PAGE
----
Unfortunately here, there are more complications. Acts are so various in mode, and so complex as modes, that performance focusing on the acts themselves must choose what kinds of acts to focus on. Via a long period of rehearsal, debate, and public performance, we become interested in how our focus alters what it focuses on, how it is dictating formality and constructing via its definition of acts and through formalization and definition as acts.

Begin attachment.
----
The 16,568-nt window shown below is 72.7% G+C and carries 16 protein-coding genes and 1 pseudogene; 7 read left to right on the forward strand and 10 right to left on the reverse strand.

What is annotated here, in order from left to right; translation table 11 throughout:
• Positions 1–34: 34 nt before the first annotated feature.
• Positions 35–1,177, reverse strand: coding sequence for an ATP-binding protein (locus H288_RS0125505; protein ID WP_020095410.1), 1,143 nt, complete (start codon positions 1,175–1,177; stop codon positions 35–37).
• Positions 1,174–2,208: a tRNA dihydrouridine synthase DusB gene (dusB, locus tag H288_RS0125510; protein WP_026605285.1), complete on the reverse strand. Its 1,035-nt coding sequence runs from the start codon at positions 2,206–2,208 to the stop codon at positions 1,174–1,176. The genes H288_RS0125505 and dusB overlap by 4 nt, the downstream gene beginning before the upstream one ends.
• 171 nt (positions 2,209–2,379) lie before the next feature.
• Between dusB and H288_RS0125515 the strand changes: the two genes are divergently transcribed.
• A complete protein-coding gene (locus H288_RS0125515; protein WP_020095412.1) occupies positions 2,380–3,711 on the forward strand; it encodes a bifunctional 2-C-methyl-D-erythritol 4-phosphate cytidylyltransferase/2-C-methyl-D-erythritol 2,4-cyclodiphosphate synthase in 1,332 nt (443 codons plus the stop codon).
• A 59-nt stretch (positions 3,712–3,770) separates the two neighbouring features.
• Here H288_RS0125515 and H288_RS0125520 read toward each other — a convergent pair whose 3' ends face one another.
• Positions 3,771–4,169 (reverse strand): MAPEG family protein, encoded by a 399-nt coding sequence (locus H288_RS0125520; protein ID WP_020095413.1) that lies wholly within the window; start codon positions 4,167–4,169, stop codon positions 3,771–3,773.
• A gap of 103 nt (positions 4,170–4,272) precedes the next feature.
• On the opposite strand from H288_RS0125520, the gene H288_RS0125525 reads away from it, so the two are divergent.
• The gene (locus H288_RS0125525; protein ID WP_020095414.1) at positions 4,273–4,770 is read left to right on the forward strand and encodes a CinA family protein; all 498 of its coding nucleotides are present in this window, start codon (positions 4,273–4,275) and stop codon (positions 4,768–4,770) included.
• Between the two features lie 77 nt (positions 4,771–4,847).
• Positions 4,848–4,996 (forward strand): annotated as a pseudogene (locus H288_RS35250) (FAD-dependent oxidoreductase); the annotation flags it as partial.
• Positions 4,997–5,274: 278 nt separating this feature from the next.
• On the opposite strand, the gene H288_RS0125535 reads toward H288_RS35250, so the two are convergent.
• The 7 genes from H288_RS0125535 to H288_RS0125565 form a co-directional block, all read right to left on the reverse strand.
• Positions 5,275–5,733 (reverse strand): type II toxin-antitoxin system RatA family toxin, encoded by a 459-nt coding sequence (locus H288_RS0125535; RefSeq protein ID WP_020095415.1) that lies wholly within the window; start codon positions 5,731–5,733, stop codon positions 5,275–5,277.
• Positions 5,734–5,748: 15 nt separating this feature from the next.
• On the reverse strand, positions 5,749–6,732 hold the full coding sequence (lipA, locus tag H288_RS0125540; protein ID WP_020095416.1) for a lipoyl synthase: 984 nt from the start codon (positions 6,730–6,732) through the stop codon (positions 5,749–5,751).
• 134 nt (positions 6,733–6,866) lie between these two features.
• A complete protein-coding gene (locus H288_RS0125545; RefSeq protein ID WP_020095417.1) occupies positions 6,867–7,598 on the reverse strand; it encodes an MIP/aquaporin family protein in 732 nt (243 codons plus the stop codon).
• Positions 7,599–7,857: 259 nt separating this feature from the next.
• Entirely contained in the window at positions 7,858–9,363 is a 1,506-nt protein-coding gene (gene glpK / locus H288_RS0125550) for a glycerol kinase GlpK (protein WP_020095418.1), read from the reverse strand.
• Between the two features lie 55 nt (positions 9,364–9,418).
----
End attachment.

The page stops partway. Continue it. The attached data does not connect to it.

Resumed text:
The process of acting as, and some actions, having been chosen via previous processes (remembering is also acting), is and looks like dancing. It also is and sounds like making music, and is and reads like speaking, building, socializing. Perhaps tragically, what we’re doing here is just an opera. It becomes more and more an opera the more consistent our ways of doing become (see: Kaprow): operations (making sounds, saying words, making movements, doing actions, touching things, becoming, becoming) formed into a work means “opera.” At last, as we approach 7-weeks of working it out via our operations, framed as an opera-dance-installation-art-thing by an art gallery, we surface back into the totalitarian air, aiming these (now seemingly absurd) “modal consistencies” or “systems,” or “scores,” into repetition in the face of your interpretation.